Alyssa Gardner hears the thoughts of plants and animals. She hides her delusions for now, but she knows her fate: she will end up like her mother, in an institution. Madness has run in her family ever since her great-great-great-grandmother Alice Liddell told Lewis Carroll her strange dreams, inspiring his classic Alice’s Adventures in Wonderland.
But perhaps she’s not mad. And perhaps Carroll’s stories aren’t as whimsical as they first seem.
To break the curse of insanity, Alyssa must go down the rabbit hole and right the wrongs of Wonderland, a place full of strange beings with dark agendas. Alyssa brings her real-world crush – the protective Jeb – with her, but once her journey begins, she’s torn between his solidity and the enchanting, dangerous magic of Morpheus, her guide to Wonderland.
But no one in Wonderland is who they seem to be – not even Alyssa herself…
This is the thirteenth book I read from my post Credit Where Credit’s Due. I read about Splintered by A. G. Howard from Bradley at The Recommenders. You can read his thoughts on the book here.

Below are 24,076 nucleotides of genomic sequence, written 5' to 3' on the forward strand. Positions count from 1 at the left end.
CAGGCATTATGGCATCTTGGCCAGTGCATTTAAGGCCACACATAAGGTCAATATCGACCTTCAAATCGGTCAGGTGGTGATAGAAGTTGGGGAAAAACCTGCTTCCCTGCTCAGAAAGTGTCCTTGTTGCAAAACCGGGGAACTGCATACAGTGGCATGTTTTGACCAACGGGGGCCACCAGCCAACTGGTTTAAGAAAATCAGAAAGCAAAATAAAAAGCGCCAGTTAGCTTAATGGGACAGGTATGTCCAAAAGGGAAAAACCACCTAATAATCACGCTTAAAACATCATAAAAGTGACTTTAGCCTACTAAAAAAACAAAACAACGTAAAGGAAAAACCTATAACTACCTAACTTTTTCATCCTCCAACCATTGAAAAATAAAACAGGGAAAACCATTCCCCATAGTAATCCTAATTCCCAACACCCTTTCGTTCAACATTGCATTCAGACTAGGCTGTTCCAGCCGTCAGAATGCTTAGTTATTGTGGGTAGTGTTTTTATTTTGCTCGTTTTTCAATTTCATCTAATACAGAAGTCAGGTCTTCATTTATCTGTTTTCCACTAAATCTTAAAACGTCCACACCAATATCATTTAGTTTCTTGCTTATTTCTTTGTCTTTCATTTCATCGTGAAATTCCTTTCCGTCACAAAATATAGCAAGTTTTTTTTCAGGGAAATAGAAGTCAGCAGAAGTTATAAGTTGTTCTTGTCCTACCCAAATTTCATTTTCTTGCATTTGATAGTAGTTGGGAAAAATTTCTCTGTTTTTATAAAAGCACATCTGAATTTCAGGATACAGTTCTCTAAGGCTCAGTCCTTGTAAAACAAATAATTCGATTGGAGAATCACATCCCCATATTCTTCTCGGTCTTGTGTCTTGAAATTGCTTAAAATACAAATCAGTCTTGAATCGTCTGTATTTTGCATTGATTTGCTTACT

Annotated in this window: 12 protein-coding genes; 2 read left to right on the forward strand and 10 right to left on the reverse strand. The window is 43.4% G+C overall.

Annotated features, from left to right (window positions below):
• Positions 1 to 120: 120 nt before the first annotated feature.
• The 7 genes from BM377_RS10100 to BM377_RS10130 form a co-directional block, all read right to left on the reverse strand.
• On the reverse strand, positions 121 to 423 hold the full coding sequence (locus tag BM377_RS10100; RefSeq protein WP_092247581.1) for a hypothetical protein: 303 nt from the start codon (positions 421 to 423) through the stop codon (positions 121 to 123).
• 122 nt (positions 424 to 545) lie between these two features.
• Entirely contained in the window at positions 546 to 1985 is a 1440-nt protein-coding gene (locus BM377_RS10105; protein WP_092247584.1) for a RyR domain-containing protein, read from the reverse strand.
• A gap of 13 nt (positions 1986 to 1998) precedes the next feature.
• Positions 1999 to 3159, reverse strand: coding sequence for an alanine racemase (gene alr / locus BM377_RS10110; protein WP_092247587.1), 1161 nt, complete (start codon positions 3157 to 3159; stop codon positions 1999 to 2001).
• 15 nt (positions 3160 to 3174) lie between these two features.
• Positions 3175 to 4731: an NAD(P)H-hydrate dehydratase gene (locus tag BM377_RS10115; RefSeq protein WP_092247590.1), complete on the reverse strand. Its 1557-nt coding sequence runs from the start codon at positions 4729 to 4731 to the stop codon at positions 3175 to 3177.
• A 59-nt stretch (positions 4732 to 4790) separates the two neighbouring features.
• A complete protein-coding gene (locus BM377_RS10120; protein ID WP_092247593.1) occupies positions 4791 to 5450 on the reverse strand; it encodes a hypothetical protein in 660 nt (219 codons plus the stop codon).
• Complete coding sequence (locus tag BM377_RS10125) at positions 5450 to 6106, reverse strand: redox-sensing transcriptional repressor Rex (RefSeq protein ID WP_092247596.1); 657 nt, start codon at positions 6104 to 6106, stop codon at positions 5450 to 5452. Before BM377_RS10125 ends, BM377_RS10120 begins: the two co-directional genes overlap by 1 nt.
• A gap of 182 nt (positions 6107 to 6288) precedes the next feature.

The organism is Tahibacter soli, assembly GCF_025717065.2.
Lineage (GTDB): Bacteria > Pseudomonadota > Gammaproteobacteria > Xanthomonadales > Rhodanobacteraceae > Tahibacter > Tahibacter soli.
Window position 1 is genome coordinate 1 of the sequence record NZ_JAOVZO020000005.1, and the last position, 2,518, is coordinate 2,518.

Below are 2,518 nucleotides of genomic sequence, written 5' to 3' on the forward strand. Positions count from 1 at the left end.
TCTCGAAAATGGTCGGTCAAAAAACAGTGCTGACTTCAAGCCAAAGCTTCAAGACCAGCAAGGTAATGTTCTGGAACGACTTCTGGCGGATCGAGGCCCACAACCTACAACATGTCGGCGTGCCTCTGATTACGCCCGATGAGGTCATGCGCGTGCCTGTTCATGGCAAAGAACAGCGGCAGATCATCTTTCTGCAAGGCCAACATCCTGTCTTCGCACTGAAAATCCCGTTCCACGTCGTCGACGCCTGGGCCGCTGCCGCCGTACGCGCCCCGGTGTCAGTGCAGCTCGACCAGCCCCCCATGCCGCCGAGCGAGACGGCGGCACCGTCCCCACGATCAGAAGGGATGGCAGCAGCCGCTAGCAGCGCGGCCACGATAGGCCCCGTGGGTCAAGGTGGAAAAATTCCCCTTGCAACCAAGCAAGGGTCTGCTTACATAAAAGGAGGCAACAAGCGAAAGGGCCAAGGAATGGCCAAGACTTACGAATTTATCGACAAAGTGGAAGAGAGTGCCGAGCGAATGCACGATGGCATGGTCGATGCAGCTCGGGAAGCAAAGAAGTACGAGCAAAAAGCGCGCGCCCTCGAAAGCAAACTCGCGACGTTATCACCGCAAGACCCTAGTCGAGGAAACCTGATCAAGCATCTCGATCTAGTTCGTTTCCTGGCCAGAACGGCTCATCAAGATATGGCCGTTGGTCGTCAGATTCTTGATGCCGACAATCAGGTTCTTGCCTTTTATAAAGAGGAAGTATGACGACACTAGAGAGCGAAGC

Splintered is about Alyssa, a descendant of Alice Liddell, the famed Alice of Alice in Wonderland. All the women in Alyssa’s family have suffered from mental illness – mental illness that always manifests as something to do with Alice in Wonderland. However are all the women actually mad? Alyssa starts to wonder when she starts hearing and seeing things for herself. Then she falls down the rabbit hole and enters Wonderland for herself, validating that it is in fact, real. However the Lewis Carroll version is much nicer than the real one…
I quite enjoyed this book. It was a great twist on a classic story. The author really made sure that it flowed seamlessly with the original Alice in Wonderland story. It also made you think twice about the original story and what was real.
Alyssa was easy to like although I did find her a bit childish at some points throughout the book. Jeb was also easy to like however a bit too over protective. Despite Morpheous’ nature, I actually really liked him.
As a said, the story was well written and interesting. I also enjoyed the underlying steam punk theme to the whole thing. It was also really descriptive – the language was extremely visual.
The only thing that I wasn’t so fond of was the romantic content and love triangle. It was a bit too unrealistic and over the top and I found myself rolling my eyes quite a bit throughout those parts.
Overall though I really enjoyed the book and would highly recommend it if you like twists on classic stories.